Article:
Valley Edition

Tuesdays 9:00 AM - 10:00 AM, 7:00 PM - 8:00 PM

Valley Edition is a news magazine program dedicated to issues important to Central Valley residents, from health care and government, to education and the environment. Each week host Joe Moore presents a mix of feature reports, in-depth interviews, discussion and analysis. Join us Tuesday mornings at 9:00 AM for the live broadcast, or hear the rebroadcast of the program Tuesday nights at 7:00 PM. Follow us on Twitter @ValleyEdition.

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Support for Valley Edition comes from The James Irvine FoundationThe California HealthCare Foundation, & The California Endowment.

Valley Public Radio

This week on Valley Edition our reporters talk about how Trump's budget cuts could impact the region and how rangers in Yosemite National Park are using technology to save bears. We also hear from FM89's Kerry Klein about the GOP's plans to repeal the Affordable Care Act. She interviews Stanford Law Professor Lanhee Chen on the topic. Later we hear from the Bakersfield Californian's Harold Pierce about a lawsuit involving misconduct in the Kern High School District. Ending the program we hear all about the Haggard Boxcar Fest in Bakersfield held April 6.

Valley Public Radio

This week on Valley Edition our reporters tell stories about gold prospecting and new warehouse distribution centers in the region. We also hear from Anthony Wright with Health Access California about what repealing the Affordable Care Act could mean for Californians. Later we hear from Assemblyman Rudy Salas about legislation he's forming around Valley Fever. Plus we speak with Fresno City Council member Clint Olivier about how Fresno needs to do more for seniors.

Valley Public Radio

This week on Valley Edition our team reports stories about a pesticide linked to Parkinson disease, cigarettes and a new way to measure the snowpack. We also hear about Former Fresno Mayor Ashley Swearengin's new job. Later we hear from Ellen Hanak about a new study about water and the San Joaquin Valley from the Public Policy Institute of California. Ending the show we learn all about the Buena Vista Edible Schoolyard in Bakersfield from teacher Dylan Wilson.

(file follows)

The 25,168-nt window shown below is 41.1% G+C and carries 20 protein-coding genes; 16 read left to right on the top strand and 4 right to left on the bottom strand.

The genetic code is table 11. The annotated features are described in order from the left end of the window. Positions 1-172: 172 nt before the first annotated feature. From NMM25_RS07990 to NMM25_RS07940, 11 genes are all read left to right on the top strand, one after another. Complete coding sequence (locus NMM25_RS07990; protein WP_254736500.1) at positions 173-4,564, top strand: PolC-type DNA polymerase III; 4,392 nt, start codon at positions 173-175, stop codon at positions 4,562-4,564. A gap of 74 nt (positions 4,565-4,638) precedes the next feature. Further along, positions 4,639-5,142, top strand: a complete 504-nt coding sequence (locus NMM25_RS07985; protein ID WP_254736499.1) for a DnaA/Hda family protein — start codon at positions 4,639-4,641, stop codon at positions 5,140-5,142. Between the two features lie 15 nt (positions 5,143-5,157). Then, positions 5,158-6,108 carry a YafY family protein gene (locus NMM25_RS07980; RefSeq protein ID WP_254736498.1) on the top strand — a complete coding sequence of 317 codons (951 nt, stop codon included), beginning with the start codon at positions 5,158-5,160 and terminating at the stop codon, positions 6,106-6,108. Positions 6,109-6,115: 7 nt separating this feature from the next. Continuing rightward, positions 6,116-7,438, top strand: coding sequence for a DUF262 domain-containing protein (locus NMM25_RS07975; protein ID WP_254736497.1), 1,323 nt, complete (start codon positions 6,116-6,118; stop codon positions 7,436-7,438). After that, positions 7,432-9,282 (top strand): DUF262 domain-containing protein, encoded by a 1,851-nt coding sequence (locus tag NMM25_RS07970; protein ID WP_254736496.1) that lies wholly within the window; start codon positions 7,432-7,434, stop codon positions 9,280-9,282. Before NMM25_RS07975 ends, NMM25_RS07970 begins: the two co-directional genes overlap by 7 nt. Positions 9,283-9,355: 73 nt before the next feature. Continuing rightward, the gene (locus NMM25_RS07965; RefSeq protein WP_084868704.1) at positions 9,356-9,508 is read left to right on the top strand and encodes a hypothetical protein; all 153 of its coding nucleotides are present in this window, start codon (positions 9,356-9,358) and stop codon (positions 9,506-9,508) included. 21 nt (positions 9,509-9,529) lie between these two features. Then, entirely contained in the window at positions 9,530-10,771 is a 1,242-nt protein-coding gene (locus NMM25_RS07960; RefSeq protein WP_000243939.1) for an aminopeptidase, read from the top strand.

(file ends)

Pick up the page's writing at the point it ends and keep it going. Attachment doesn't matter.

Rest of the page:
Valley Public Radio

This week on Valley Edition FM89's Jeffrey Hess reports on the first Clovis City Council election in eight years. We also hear from UC Merced Professor Roger Bales about how it may be time to update the way California manages reservoirs. Later we hear from Fresno State President Joseph Castro. We end the program with a discussion about Downtown Fresno with Aaron Blair the President of the Downtown Fresno Partnership.

Valley Public Radio

This week on Valley Edition FM89's Jeffrey Hess reports from the World Ag Expo about what farmers think about President Trump. We also hear about what all this rain means for Lake Isabella. Later we hear from Reporter Kerry Klein about a group that takes the region's excess chihuahuas and send them to Minnesota. We also hear from Bakersfield California Reporter Harold Pierce on his latest piece on Valley Fever. And we end the show with a our latest  installment of the stations podcast Outdoorsy. 

Valley Public Radio

This week on Valley Edition we get an update on the situation at Oroville Dam, a progress report on plans for a new freeway in Bakersfield, and take a look at how county budgets could take a hit with a repeal of the Affordable Care Act. Here's this week's show:
 

Valley Public Radio

This week on Valley Edition our team reports on stories about the opioid epidemic in the region, sanctuary cities, high speed rail and a new  housing development in Madera County. We also  hear from the CEO of Valley Children's Hospital about collaboration with Kaweah Delta Hospital. And we hear about a new Kern County coffee shop with a mission to help people trapped in sex trafficking. 

Ezra David Romero